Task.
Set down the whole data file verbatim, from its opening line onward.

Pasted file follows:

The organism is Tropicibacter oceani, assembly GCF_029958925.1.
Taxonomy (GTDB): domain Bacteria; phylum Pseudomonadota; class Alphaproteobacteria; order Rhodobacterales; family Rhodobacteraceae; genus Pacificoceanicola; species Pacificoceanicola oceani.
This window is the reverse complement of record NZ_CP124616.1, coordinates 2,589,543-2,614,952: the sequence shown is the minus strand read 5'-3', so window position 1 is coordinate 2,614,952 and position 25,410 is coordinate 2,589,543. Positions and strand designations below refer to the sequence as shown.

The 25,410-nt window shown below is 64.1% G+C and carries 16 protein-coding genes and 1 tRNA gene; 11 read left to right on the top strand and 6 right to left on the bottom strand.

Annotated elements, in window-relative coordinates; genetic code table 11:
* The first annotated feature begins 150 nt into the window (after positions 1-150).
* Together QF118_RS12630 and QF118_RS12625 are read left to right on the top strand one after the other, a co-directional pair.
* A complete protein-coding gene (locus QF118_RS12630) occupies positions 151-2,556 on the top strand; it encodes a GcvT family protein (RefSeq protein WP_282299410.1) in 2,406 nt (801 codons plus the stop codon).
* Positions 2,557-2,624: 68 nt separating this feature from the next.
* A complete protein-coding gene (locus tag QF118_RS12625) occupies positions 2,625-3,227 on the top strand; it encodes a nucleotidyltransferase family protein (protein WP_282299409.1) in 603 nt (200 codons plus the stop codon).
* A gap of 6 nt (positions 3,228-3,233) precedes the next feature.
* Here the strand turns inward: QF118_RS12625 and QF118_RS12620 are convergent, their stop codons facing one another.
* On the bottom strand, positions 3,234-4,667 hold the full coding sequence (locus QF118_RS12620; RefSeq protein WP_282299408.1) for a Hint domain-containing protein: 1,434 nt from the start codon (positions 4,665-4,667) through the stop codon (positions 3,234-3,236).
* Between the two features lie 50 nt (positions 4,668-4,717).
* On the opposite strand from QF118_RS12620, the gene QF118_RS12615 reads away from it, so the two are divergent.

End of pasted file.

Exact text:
The organism is Tropicibacter oceani, assembly GCF_029958925.1.
Taxonomy (GTDB): domain Bacteria; phylum Pseudomonadota; class Alphaproteobacteria; order Rhodobacterales; family Rhodobacteraceae; genus Pacificoceanicola; species Pacificoceanicola oceani.
This window is the reverse complement of record NZ_CP124616.1, coordinates 2,589,543-2,614,952: the sequence shown is the minus strand read 5'-3', so window position 1 is coordinate 2,614,952 and position 25,410 is coordinate 2,589,543. Positions and strand designations below refer to the sequence as shown.

The 25,410-nt window shown below is 64.1% G+C and carries 16 protein-coding genes and 1 tRNA gene; 11 read left to right on the top strand and 6 right to left on the bottom strand.

Annotated elements, in window-relative coordinates; genetic code table 11:
* The first annotated feature begins 150 nt into the window (after positions 1-150).
* Together QF118_RS12630 and QF118_RS12625 are read left to right on the top strand one after the other, a co-directional pair.
* A complete protein-coding gene (locus QF118_RS12630) occupies positions 151-2,556 on the top strand; it encodes a GcvT family protein (RefSeq protein WP_282299410.1) in 2,406 nt (801 codons plus the stop codon).
* Positions 2,557-2,624: 68 nt separating this feature from the next.
* A complete protein-coding gene (locus tag QF118_RS12625) occupies positions 2,625-3,227 on the top strand; it encodes a nucleotidyltransferase family protein (protein WP_282299409.1) in 603 nt (200 codons plus the stop codon).
* A gap of 6 nt (positions 3,228-3,233) precedes the next feature.
* Here the strand turns inward: QF118_RS12625 and QF118_RS12620 are convergent, their stop codons facing one another.
* On the bottom strand, positions 3,234-4,667 hold the full coding sequence (locus QF118_RS12620; RefSeq protein WP_282299408.1) for a Hint domain-containing protein: 1,434 nt from the start codon (positions 4,665-4,667) through the stop codon (positions 3,234-3,236).
* Between the two features lie 50 nt (positions 4,668-4,717).
* On the opposite strand from QF118_RS12620, the gene QF118_RS12615 reads away from it, so the two are divergent.